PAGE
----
And at the hotel’s beach restaurant I also found, to my amazement, a type of soup called aigo boulido, which you rarely see on menus in France anymore. An ancient Provençal specialty, the dish consists of garlic and wild herbs cooked in water, then ladled over day-old bread that’s been drizzled with olive oil. This deceptively basic-seeming broth (its name translates to “boiled water”) is so profoundly soulful and nourishing, it has given rise to a local expression: “aigo boulido sauvo la vido,” or, boiled water saves lives. Recently, however, it has become obscure, meaning lovers of traditional Provençal cuisine (the sort championed by iconic cookbooks like Richard Olney’s Lulu’s Provençal Table or Mireille Johnston’s Cuisine of the Sun) usually have to content themselves with cooking it at home—as I do—if they want to taste the real flavors of southern France. The dish came in a large earthenware tureen so eyecatching, a woman a few tables over came by to ask what I was eating. When I explained what it was—water with garlic and bay leaves poured over slices of yesterday’s baguette—she didn’t seem convinced. Fair enough, I told her, but in a place as image-obsessed as the Côte d’Azur, it’s always worth remembering that appearances can be misleading.
THE FRENCH RIVIERA
wasn’t always an exclusive destination. Historically, it was known as a poor, rustic stretch of coast where residents made a living growing olives, herding goats and netting mullets. Then, in the late 19th century—the dawn of the Belle Époque—the railroad arrived, bringing well-heeled visitors from Paris and London in search of balmy climes. Queen Victoria was among the early adopters to holiday on the Riviera, and by the 1930s, the pine-clad cliffs of St.-Jean-Cap-Ferrat bristled with grand villas built as summer homes for the aristocracy. Other towns took longer to catch up—when St.-Tropez made an appearance in Bardot’s 1956 breakout movie And God Created Woman, it was still a fishing village. But as the now-famous Cannes Film Festival, founded in 1946, grew into a global event over the second half of the last century, it cemented the region’s glamorous reputation. Today it is the most visited region of France after Paris. It’s become the sort of place where Russian oligarchs and music moguls compare megayachts in the marina, while the rest of us sigh over €45 plates of salad on the promenade nearby.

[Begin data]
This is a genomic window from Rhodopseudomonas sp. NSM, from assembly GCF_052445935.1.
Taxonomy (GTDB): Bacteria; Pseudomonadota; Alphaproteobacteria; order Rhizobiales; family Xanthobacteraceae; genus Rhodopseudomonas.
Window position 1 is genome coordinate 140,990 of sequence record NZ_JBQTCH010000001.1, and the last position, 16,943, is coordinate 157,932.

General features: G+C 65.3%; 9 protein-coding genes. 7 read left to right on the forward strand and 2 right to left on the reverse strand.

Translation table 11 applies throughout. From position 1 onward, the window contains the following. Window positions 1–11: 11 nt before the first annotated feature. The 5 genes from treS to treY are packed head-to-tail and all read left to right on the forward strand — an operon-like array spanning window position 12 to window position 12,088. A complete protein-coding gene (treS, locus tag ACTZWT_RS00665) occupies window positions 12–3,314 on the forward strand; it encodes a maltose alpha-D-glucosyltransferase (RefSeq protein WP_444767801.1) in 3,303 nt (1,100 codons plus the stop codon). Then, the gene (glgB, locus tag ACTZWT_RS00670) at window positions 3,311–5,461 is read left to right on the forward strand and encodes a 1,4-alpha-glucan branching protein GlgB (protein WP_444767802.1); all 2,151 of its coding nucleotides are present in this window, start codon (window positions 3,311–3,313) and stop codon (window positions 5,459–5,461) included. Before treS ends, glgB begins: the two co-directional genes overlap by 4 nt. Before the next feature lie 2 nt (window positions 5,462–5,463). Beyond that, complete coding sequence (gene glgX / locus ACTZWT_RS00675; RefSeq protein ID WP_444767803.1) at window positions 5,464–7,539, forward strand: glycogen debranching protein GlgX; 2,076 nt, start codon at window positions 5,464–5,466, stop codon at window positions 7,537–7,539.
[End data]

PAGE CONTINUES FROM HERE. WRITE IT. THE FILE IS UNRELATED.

Indeed, so many people want to travel to the Côte d’Azur that there’s been little incentive for the local hospitality industry to do things well. It’s not that there aren’t exceptional places to stay— more that the standouts have been around awhile. Take La Colombe d’Or, a legendary inn a half-hour drive inland from Nice that, since it started life as a café/bar in 1920, has attracted an extraordinary list of artists and luminaries (a number of whom, such as Picasso and Chagall, left behind masterpieces that still hang on the hotel walls). There’s also the impossibly regal Hôtel du Cap-Eden-Roc, the model for the Hôtel des Étrangers in F. Scott Fitzgerald’s Tender Is the Night. When I stopped in for a drink one night, I found the bar populated by a riotous mix of European royalty and aging rock musicians. Fitzgerald and his wife, Zelda, used to stay nearby at a private villa that has since been converted into the Hôtel Belles Rives, which remains an idyllic place to drink a gin and tonic while admiring a pink-hued sunset over the coast of Juan-les-Pins.
At the same time, classic Provençal cuisine has become much harder to find—though if you know where to look, you can still find inviting spots to score legit petits farcis (stuffed vegetables), a fine pissaladière (anchovy-and-onion flatbread), perhaps even a nonbogus bourride (aioli-spiked fish stew). When I wasn’t exploring the menu at Les Roches Rouges, I made excursions to a few nearby restaurants. In the beachside town of Sanary-sur-Mer, I ate at La P’tite Cour—named after the small courtyard at the back where diners are seated. It was crowded with locals devouring one of two set menus of home-style cooking, which that day included a spectacular fish special of daurade royale, or gilthead sea bream.